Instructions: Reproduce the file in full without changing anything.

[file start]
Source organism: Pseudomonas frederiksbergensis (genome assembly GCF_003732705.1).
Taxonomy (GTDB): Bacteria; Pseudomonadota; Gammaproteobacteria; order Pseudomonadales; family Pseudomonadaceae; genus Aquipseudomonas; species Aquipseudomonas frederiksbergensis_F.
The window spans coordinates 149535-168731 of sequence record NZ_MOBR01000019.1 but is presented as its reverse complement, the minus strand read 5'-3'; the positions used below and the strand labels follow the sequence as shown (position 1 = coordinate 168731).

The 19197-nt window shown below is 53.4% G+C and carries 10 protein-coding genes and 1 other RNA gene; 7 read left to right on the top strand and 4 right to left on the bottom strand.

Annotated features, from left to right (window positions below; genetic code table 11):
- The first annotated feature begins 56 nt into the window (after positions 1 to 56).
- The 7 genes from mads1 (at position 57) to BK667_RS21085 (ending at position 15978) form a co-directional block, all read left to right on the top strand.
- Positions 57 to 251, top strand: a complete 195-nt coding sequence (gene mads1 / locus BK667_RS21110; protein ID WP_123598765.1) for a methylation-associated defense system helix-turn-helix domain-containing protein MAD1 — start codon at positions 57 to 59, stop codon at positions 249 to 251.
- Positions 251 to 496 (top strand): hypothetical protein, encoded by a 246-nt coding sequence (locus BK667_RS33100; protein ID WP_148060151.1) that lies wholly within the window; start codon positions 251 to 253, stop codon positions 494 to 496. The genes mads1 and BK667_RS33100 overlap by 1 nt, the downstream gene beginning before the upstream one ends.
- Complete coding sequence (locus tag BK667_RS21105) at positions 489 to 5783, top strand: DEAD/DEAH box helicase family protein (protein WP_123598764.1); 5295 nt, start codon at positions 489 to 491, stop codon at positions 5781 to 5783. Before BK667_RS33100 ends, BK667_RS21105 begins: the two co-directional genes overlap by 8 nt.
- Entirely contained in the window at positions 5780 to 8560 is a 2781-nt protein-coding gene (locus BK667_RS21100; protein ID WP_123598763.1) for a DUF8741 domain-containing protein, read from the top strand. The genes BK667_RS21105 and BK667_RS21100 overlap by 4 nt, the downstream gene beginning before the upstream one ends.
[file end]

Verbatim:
Source organism: Pseudomonas frederiksbergensis (genome assembly GCF_003732705.1).
Taxonomy (GTDB): Bacteria; Pseudomonadota; Gammaproteobacteria; order Pseudomonadales; family Pseudomonadaceae; genus Aquipseudomonas; species Aquipseudomonas frederiksbergensis_F.
The window spans coordinates 149535-168731 of sequence record NZ_MOBR01000019.1 but is presented as its reverse complement, the minus strand read 5'-3'; the positions used below and the strand labels follow the sequence as shown (position 1 = coordinate 168731).

The 19197-nt window shown below is 53.4% G+C and carries 10 protein-coding genes and 1 other RNA gene; 7 read left to right on the top strand and 4 right to left on the bottom strand.

Annotated features, from left to right (window positions below; genetic code table 11):
- The first annotated feature begins 56 nt into the window (after positions 1 to 56).
- The 7 genes from mads1 (at position 57) to BK667_RS21085 (ending at position 15978) form a co-directional block, all read left to right on the top strand.
- Positions 57 to 251, top strand: a complete 195-nt coding sequence (gene mads1 / locus BK667_RS21110; protein ID WP_123598765.1) for a methylation-associated defense system helix-turn-helix domain-containing protein MAD1 — start codon at positions 57 to 59, stop codon at positions 249 to 251.
- Positions 251 to 496 (top strand): hypothetical protein, encoded by a 246-nt coding sequence (locus BK667_RS33100; protein ID WP_148060151.1) that lies wholly within the window; start codon positions 251 to 253, stop codon positions 494 to 496. The genes mads1 and BK667_RS33100 overlap by 1 nt, the downstream gene beginning before the upstream one ends.
- Complete coding sequence (locus tag BK667_RS21105) at positions 489 to 5783, top strand: DEAD/DEAH box helicase family protein (protein WP_123598764.1); 5295 nt, start codon at positions 489 to 491, stop codon at positions 5781 to 5783. Before BK667_RS33100 ends, BK667_RS21105 begins: the two co-directional genes overlap by 8 nt.
- Entirely contained in the window at positions 5780 to 8560 is a 2781-nt protein-coding gene (locus BK667_RS21100; protein ID WP_123598763.1) for a DUF8741 domain-containing protein, read from the top strand. The genes BK667_RS21105 and BK667_RS21100 overlap by 4 nt, the downstream gene beginning before the upstream one ends.